Unit tests in Android projects


This article aims to teach you how to run unit tests from terminal and what is the output of those unit tests.

Knowledge of this issue  is the first step to automating unit tests execution process.


Let’s assume that you just finished the basic funcionality of your android application. The project consists of code but because you care about quality you have also written unit tests. It is just the beginning of your Android adventure so you are not using any continuous integration tool. You always run all of your unit tests manually in the Android Studio IDE :

Right-button click with mouse on test/java folder -> Run Tests in java

Running all unit tests manually from IDE

You are satisfied because mostly all your tests are passing successfully. Every time you make any changes to your code base, you call them again in same way to check the results. At this stage it is sufficient for your needs.


Along with the development of the project, code base becomes bigger and bigger. Instead of one Android developer several people start working on the project with you to meet the business demand for more new features.

You realize that it’s time for automation – tool for calling tests automatically.

The important question arises in your head:

What is needed to call unit test automatically (not with IDE, but by script) and to track results of calling these tests?

I will take you by the hand and guide you to answer this question.

Running unit tests

As you know Gradle build system and Android plugin for Gradle are necessary tools to build your Android application. They also help with unit testing.

Android plugin for Gradle creates specific tasks (for every build variant) that are used to run your unit tests + one general task used to run all build-variant specific tasks.

If your project doesn’t contain any specific flavours it will generate the following tasks:

testDebugUnitTest task will run all unit tests with debug build type
testReleaseUnitTest task will run all unit tests with release build type
test task will run all specific test gradle tasks (in this case testDebugUnitTest and testReleaseUnitTest)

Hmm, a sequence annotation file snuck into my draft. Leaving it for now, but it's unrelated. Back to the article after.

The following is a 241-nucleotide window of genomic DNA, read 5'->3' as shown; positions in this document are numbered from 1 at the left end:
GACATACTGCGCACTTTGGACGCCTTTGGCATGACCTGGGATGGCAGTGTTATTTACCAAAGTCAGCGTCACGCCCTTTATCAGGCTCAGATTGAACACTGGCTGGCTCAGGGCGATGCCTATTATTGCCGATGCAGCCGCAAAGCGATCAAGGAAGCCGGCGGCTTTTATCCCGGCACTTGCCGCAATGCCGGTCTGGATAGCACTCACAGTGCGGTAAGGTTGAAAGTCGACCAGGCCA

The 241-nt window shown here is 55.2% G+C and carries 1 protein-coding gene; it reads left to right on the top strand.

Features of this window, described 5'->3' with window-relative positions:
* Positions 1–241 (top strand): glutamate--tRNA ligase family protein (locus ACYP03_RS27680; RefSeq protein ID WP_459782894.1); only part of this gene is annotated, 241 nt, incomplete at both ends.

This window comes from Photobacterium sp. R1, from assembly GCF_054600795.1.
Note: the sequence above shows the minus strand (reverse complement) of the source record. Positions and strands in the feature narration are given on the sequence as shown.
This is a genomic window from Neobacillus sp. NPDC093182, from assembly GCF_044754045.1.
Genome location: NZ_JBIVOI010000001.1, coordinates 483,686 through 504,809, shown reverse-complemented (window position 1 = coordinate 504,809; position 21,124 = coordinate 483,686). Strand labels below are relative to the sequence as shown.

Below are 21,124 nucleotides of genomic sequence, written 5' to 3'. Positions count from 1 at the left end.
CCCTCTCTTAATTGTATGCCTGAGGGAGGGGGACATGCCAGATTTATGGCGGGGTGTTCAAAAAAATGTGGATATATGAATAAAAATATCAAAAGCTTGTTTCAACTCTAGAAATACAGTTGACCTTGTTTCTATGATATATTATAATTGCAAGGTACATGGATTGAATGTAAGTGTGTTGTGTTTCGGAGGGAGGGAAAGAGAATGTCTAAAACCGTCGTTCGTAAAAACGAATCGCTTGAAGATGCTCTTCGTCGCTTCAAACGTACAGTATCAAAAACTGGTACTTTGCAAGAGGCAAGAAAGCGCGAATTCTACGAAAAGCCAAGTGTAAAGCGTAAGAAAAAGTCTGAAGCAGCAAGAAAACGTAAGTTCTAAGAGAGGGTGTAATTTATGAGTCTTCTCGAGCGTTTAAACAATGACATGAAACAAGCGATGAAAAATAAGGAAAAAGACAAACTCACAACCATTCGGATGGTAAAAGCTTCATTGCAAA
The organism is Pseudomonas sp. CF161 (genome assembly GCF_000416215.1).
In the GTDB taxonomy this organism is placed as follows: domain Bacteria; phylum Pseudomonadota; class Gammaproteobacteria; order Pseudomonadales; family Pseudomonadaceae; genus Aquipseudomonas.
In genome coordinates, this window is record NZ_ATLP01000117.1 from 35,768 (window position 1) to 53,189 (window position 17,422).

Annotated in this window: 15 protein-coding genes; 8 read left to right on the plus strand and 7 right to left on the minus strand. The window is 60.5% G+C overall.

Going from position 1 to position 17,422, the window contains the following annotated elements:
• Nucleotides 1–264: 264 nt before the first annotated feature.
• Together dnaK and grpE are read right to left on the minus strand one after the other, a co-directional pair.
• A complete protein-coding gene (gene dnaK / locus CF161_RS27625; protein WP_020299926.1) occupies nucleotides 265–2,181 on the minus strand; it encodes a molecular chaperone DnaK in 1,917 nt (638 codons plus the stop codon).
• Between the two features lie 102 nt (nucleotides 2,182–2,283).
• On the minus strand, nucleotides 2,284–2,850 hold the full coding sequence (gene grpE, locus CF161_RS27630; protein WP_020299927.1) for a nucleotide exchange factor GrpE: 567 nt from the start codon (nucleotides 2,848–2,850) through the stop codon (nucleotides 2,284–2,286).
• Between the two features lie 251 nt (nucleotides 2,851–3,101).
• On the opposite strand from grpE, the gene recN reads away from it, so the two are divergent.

You can always find these tasks with your gradle tasks tree inside tasks group named verification

Android Studio – Gradle – Tasks Tree – verification group

If your project contains two flavours (of same dimension) like pro and free  it will generate:

testFreeDebugUnitTest task will run all unit tests for flavour free with debug build type
testFreeReleaseUnitTest task will run all unit tests for flavour free with release build type
testProDebugUnitTest task will run all unit tests for flavour pro with debug build type
testProReleaseUnitTest task will run all unit tests for flavour pro with release build type
test task will run all specific test gradle tasks (all above)

You can also read more about those task generation on developer.android site.

Now we know that there are generated tasks, we can simply call specific task from gradle terminal:

gradlew testDebugUnitTest

Calling this test task will:

  1. ensure that the application of specific build type and flavour will be built
  2. run all unit tests on this build
  3. generate test reports in two formats as a result
Result reports of gradle unit test task

The result reports are generated in two formats: XML and HTML:

Format Type Purpose Directory location
XML test result used by different tools projectPath/moduleName/build/test-results/testDebugUnitTest
HTML test result readable for humans projectPath/moduleName/build/reports/tests/testDebugUnitTest
HTML test result

Test result in HTML format is for you. Intended to find out and browse what went well and which test failed. It is easily human readable but paradoxically you will probably not see this report often because XML format with more advanced tools will have more value for you.

HTML unit tests result

XML test result

The result in this format indirectly will be more useful to you.

Result in XML format is set of XML files. Each file represents one test suite and describes test cases with result of execution.

Don’t be afraid! You will not see these files content too often. Continuous integration tools like Jenkins, Hudson or Travis will use these tests reports in XML format the best way.

When you want to call unit tests e.g. via Jenkins CI and later process the results of those tests reports in XML format will be the main comunication channel.

What’s next?

Now, when you know how to run from terminal your unit tests and what and where the results are you can use this knowledge to make next step:

use one of the CI automation tools to periodically call these tests for you.

I encourage you to wait for the next upcoming “android tests” series articles (now in progress):

  1. How to call your unit tests from Jenkins CI
    I will precisely describe how call your tests on Jenkins CI and analyze results with the help of popular plugin Jenkins JUnit Plugin
  2. Android Code coverage with JaCoCo
    What code coverage is? What is its purpose? How to analyze code coverage on Android project with Jacoco gradle plugin?

Michał Łuszczuk

Lead Android developer @Blix-Qpony Group